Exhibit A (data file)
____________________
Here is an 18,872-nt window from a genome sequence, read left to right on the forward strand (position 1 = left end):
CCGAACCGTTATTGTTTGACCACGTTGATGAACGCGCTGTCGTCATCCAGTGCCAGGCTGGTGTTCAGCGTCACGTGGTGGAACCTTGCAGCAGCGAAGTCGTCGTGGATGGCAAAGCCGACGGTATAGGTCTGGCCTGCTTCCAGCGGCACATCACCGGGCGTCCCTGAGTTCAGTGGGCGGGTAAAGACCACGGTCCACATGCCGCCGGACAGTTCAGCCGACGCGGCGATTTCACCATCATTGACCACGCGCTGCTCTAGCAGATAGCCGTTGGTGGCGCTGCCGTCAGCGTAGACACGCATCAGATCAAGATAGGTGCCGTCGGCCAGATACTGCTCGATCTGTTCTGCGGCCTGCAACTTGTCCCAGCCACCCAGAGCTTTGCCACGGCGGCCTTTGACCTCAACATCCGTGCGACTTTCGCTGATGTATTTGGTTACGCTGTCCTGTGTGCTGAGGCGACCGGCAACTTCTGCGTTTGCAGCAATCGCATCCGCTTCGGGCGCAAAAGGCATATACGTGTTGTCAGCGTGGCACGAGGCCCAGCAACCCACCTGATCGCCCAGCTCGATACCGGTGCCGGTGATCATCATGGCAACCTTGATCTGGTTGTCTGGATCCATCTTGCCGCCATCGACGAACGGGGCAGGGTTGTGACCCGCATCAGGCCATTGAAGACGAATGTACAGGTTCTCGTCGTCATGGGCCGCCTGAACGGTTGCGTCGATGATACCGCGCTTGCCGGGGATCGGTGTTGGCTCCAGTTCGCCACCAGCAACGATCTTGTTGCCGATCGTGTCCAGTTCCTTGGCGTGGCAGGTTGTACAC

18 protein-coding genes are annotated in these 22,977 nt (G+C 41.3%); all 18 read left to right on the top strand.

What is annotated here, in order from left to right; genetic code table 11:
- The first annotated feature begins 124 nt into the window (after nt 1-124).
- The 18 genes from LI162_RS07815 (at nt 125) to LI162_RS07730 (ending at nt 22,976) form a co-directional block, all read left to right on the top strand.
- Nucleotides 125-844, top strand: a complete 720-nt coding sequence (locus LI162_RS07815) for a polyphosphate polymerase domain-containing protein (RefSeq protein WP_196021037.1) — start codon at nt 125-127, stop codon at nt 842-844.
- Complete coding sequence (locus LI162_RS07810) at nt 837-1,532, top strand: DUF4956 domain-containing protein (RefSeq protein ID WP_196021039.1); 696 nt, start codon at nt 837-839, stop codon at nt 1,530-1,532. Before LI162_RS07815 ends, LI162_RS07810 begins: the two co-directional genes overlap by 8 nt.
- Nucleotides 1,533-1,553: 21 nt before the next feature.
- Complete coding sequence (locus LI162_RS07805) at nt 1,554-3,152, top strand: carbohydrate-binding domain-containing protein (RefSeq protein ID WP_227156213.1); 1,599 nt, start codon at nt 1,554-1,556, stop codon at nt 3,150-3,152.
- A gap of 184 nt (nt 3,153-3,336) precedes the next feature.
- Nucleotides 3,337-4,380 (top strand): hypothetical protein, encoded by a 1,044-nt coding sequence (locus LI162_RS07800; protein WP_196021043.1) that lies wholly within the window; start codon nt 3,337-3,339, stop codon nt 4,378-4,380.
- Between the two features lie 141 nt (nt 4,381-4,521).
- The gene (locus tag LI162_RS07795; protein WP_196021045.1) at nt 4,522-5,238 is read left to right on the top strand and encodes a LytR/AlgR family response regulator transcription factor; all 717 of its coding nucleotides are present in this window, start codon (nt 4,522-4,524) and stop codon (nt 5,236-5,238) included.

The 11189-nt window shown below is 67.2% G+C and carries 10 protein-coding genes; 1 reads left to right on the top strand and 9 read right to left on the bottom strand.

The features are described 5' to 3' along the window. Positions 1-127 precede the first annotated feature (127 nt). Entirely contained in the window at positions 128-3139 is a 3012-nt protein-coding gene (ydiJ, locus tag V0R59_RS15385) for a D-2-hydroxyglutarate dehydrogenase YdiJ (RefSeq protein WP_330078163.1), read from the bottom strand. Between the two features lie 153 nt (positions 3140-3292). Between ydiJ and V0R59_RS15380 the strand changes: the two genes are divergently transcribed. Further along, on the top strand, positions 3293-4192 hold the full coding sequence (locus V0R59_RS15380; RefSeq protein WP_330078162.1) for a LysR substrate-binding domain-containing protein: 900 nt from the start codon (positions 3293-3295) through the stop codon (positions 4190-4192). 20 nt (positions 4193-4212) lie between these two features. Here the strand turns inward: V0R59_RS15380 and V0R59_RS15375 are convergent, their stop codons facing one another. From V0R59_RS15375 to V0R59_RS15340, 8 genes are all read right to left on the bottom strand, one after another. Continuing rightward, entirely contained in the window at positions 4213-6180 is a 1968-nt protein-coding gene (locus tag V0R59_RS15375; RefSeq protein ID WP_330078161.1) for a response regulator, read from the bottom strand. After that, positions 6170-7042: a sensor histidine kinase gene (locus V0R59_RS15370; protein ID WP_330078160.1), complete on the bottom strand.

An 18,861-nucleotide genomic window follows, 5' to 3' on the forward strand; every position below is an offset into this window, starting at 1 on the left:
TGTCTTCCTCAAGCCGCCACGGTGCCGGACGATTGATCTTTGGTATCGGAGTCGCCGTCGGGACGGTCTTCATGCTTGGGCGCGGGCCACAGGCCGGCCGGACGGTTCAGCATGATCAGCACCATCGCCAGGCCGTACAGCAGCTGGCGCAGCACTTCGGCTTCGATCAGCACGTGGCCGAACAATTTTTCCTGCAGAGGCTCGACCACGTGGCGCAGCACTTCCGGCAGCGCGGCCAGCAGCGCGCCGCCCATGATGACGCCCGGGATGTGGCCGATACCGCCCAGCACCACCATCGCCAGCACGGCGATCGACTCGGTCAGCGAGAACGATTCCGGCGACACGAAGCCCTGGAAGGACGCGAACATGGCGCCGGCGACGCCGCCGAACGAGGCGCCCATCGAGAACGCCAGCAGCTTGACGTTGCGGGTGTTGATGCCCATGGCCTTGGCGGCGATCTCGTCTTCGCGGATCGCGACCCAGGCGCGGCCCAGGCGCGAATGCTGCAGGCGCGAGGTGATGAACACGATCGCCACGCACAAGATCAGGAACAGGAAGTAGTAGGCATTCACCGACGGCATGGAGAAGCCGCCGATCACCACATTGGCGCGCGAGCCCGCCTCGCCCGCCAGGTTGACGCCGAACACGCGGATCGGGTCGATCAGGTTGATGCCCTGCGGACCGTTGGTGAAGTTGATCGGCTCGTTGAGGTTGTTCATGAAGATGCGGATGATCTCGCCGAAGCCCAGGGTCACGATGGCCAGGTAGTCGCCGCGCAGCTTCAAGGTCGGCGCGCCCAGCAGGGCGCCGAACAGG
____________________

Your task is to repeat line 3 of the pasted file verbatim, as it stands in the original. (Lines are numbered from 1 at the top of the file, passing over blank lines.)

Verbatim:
18 protein-coding genes are annotated in these 22,977 nt (G+C 41.3%); all 18 read left to right on the top strand.